“Data Formats” — a strange starting point. As the rapidly changing technologies of a post-medium condition continue to complicate artistic practice, it gets harder and harder to trace the site of production. There are a lot of answers to this problem, from Boris Groys’ political constellations to Bourriaud’s delineations of postproduction art. However, to put my cards on the table, these formulations leave me a little cold, for reasons I’ll try to enumerate throughout the lecture. What I’d like to present is a method for reading the kind of periodic release of digital objects emblematized by Primary Information’s Excursus output over the last few months. (Which, I’ll note, is not uncommon, but rather a very popular practice: selecting, scanning, assembling, publishing, circulating online.)
Rather than begin with a set of critical responses, I’ve found it useful to begin fresh with a scholarly mode of activity described by Jerome McGann and Lisa Samuels as “deformance,” or working through a creative rendering of the object of one’s study. Which brings me to the PDF Composite Mixtape projecting behind me. In a kind of hermeneutic circle, the PDF only comes about via the event (mediagenic) and the lecture is unthinkable without the PDF, which assembles a focused set of captures from Primary Information’s digital output. More than an advance in academic narcissism, I hope to argue, this type of creative making, or poiesis, is methodologically necessary for the knotty tangle of concerns that seal off digital practices.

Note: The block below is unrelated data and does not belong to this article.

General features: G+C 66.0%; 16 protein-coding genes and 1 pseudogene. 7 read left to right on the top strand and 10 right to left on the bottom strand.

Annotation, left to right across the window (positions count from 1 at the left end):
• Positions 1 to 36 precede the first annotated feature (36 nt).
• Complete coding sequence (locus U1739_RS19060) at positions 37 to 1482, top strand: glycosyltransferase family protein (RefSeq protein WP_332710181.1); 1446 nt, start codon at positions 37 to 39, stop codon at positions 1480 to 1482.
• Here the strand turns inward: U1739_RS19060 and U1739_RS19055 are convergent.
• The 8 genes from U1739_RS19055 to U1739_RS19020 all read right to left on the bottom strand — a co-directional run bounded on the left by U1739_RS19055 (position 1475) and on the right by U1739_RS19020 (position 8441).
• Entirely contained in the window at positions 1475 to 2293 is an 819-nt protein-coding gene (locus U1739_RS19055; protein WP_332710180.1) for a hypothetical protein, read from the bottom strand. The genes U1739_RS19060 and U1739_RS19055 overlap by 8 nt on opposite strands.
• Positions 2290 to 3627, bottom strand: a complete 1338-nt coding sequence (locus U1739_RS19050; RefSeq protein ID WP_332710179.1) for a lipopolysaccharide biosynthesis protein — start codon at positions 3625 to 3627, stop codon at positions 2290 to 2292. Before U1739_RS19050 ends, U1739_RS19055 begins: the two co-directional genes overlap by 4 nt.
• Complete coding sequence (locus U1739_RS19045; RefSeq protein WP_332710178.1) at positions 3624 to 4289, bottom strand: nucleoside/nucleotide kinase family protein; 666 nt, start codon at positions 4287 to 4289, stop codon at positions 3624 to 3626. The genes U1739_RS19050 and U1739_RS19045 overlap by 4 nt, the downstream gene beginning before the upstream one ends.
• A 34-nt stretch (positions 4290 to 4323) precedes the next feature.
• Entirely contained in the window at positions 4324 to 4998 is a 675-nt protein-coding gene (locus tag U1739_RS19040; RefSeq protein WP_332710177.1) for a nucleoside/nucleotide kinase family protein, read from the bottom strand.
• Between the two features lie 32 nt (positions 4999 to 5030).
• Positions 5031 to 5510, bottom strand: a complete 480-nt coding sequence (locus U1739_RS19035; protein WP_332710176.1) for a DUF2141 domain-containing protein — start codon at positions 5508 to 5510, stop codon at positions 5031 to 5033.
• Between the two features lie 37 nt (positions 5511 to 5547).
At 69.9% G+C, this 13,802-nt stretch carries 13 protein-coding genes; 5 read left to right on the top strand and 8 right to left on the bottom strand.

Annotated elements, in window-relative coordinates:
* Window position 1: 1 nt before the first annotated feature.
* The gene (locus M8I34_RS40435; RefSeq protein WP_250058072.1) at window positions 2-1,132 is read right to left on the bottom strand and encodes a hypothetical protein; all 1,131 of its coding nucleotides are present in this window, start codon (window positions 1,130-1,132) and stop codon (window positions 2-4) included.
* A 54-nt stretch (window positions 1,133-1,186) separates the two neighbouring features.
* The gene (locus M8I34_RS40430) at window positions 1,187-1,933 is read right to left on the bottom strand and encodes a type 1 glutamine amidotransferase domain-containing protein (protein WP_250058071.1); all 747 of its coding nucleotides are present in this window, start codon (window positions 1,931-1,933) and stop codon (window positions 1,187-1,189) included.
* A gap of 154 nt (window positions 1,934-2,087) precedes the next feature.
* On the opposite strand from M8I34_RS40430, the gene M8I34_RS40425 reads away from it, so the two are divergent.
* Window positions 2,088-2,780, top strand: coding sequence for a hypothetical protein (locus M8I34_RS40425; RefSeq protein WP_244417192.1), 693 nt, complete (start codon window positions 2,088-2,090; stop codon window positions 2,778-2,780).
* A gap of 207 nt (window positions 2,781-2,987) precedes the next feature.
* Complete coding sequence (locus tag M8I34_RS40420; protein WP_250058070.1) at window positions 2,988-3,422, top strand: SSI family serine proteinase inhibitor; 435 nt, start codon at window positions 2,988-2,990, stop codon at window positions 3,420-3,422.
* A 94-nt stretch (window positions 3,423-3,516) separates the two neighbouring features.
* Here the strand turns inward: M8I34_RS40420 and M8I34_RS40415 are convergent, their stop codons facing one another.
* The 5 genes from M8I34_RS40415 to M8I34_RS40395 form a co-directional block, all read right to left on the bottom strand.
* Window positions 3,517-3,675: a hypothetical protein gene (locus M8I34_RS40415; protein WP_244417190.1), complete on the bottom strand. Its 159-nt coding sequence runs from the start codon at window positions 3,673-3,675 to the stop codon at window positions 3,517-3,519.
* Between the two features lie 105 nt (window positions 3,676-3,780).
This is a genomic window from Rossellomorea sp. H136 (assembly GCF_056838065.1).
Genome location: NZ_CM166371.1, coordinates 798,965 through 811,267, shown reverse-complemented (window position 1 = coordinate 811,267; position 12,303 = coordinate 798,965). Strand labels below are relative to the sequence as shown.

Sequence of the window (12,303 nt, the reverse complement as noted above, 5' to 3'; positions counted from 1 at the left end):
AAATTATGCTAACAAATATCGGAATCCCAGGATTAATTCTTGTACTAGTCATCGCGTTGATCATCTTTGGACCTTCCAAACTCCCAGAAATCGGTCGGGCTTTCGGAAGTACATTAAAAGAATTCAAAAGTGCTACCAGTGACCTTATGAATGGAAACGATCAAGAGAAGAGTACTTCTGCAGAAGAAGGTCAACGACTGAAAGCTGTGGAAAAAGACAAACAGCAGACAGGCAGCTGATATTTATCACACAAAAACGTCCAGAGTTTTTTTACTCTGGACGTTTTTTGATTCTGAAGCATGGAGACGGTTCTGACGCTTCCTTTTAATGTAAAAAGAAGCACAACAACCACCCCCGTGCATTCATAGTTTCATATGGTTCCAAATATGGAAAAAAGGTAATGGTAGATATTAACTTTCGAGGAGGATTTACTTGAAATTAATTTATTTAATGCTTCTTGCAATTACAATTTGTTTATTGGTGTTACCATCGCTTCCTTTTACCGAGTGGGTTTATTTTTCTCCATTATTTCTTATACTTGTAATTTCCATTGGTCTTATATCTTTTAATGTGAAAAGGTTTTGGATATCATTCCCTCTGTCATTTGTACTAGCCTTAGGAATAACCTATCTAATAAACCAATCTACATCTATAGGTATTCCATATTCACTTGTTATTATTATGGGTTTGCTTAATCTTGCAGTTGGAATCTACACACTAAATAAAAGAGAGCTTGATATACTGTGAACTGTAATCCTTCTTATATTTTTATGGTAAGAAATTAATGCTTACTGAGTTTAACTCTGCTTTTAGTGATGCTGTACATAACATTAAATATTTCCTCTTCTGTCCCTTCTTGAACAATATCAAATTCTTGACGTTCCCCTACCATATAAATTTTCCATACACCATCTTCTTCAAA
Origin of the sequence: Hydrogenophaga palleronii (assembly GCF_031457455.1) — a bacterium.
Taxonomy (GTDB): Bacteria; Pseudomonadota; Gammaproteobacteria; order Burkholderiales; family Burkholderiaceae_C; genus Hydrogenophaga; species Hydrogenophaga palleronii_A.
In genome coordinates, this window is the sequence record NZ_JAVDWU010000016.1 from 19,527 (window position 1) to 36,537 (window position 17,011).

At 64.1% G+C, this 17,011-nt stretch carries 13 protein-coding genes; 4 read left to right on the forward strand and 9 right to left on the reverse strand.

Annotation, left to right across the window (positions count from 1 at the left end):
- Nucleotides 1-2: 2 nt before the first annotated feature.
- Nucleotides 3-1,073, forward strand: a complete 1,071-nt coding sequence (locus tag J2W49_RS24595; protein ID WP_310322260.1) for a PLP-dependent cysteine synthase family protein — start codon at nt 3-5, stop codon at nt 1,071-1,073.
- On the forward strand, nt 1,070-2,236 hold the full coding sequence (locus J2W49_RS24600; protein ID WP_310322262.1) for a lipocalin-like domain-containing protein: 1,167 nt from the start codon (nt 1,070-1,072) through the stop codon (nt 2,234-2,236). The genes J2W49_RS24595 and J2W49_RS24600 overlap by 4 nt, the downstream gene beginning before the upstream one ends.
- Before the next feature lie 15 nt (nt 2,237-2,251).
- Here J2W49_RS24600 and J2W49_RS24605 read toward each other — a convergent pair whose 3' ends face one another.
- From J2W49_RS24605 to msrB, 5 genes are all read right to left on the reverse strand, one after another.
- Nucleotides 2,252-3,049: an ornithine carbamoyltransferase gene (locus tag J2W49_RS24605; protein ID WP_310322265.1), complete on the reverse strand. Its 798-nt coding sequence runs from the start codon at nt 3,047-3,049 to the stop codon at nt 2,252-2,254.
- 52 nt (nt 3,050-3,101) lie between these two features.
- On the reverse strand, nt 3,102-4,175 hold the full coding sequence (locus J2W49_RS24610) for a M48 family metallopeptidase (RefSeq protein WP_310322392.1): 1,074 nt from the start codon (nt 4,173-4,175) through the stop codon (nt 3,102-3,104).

The PDF Mixtape demonstrates some of these entanglements, and the corresponding difficulty of interpretation. First, most obviously, on the level of content, it pulls from dozens of historical sources, assembling an unlikely and haphazard array of text and image, unified only by their inclusion in Excursus IV. Disparate texts and unrelated images are layered or composited within frames. Second, on a more formal level, a variety of resolutions and file formats converge in a PDF framework. Then, media are convoluted in a mixture of moving image, static text, and screen-dependent resolution. It doesn’t even display the same across the limited set of PDF readers on my own laptop. Even the ones that it does work in are impossible to use. It moves slow, then fast. It requires a constant refocusing attention.
Hoping to disentangle some thoughts along these lines, I’ll start with some methodological concerns before delving further into “PDF Composite Mixtape,” all of which will hopefully lead us into a practical discussion around the interpretation of digital objects more generally, and the work on display here specifically.